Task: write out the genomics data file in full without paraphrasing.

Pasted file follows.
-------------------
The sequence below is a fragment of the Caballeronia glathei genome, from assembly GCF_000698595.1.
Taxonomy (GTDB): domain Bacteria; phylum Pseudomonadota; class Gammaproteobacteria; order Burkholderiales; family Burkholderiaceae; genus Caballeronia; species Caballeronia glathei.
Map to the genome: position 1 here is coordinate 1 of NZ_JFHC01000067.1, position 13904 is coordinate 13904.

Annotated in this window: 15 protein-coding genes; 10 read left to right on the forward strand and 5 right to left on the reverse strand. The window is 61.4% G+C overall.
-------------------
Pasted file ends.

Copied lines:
The sequence below is a fragment of the Caballeronia glathei genome, from assembly GCF_000698595.1.
Taxonomy (GTDB): domain Bacteria; phylum Pseudomonadota; class Gammaproteobacteria; order Burkholderiales; family Burkholderiaceae; genus Caballeronia; species Caballeronia glathei.
Map to the genome: position 1 here is coordinate 1 of NZ_JFHC01000067.1, position 13904 is coordinate 13904.

Annotated in this window: 15 protein-coding genes; 10 read left to right on the forward strand and 5 right to left on the reverse strand. The window is 61.4% G+C overall.